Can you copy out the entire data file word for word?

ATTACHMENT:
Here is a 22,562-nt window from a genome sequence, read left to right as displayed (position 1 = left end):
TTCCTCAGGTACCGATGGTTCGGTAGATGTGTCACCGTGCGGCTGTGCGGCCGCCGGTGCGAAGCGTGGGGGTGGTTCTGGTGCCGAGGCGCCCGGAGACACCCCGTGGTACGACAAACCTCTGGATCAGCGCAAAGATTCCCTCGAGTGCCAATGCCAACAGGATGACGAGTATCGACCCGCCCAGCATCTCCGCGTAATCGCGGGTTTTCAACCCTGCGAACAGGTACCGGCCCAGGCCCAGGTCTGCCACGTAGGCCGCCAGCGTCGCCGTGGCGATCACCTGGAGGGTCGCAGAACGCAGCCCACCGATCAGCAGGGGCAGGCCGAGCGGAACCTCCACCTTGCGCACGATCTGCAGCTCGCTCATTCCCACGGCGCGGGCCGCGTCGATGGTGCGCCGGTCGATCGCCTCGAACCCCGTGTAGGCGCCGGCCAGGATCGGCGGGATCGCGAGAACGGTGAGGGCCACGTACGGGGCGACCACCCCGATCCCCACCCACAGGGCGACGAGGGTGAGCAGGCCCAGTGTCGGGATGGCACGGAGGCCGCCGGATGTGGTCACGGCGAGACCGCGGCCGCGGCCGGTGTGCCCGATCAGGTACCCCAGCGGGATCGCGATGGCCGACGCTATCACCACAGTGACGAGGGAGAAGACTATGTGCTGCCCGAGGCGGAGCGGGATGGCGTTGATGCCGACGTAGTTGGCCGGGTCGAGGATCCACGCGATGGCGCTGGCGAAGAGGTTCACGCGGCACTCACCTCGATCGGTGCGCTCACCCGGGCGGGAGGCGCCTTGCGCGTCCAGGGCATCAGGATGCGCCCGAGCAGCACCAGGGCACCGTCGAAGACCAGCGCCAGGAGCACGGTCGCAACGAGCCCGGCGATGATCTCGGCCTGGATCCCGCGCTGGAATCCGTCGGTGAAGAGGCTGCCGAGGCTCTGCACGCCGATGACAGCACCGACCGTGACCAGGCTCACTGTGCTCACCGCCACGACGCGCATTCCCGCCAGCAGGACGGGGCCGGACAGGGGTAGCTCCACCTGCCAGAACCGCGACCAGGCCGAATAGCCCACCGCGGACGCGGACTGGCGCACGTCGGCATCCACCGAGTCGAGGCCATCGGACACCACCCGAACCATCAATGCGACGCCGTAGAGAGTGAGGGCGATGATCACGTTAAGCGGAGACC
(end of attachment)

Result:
Here is a 22,562-nt window from a genome sequence, read left to right as displayed (position 1 = left end):
TTCCTCAGGTACCGATGGTTCGGTAGATGTGTCACCGTGCGGCTGTGCGGCCGCCGGTGCGAAGCGTGGGGGTGGTTCTGGTGCCGAGGCGCCCGGAGACACCCCGTGGTACGACAAACCTCTGGATCAGCGCAAAGATTCCCTCGAGTGCCAATGCCAACAGGATGACGAGTATCGACCCGCCCAGCATCTCCGCGTAATCGCGGGTTTTCAACCCTGCGAACAGGTACCGGCCCAGGCCCAGGTCTGCCACGTAGGCCGCCAGCGTCGCCGTGGCGATCACCTGGAGGGTCGCAGAACGCAGCCCACCGATCAGCAGGGGCAGGCCGAGCGGAACCTCCACCTTGCGCACGATCTGCAGCTCGCTCATTCCCACGGCGCGGGCCGCGTCGATGGTGCGCCGGTCGATCGCCTCGAACCCCGTGTAGGCGCCGGCCAGGATCGGCGGGATCGCGAGAACGGTGAGGGCCACGTACGGGGCGACCACCCCGATCCCCACCCACAGGGCGACGAGGGTGAGCAGGCCCAGTGTCGGGATGGCACGGAGGCCGCCGGATGTGGTCACGGCGAGACCGCGGCCGCGGCCGGTGTGCCCGATCAGGTACCCCAGCGGGATCGCGATGGCCGACGCTATCACCACAGTGACGAGGGAGAAGACTATGTGCTGCCCGAGGCGGAGCGGGATGGCGTTGATGCCGACGTAGTTGGCCGGGTCGAGGATCCACGCGATGGCGCTGGCGAAGAGGTTCACGCGGCACTCACCTCGATCGGTGCGCTCACCCGGGCGGGAGGCGCCTTGCGCGTCCAGGGCATCAGGATGCGCCCGAGCAGCACCAGGGCACCGTCGAAGACCAGCGCCAGGAGCACGGTCGCAACGAGCCCGGCGATGATCTCGGCCTGGATCCCGCGCTGGAATCCGTCGGTGAAGAGGCTGCCGAGGCTCTGCACGCCGATGACAGCACCGACCGTGACCAGGCTCACTGTGCTCACCGCCACGACGCGCATTCCCGCCAGCAGGACGGGGCCGGACAGGGGTAGCTCCACCTGCCAGAACCGCGACCAGGCCGAATAGCCCACCGCGGACGCGGACTGGCGCACGTCGGCATCCACCGAGTCGAGGCCATCGGACACCACCCGAACCATCAATGCGACGCCGTAGAGAGTGAGGGCGATGATCACGTTAAGCGGAGACC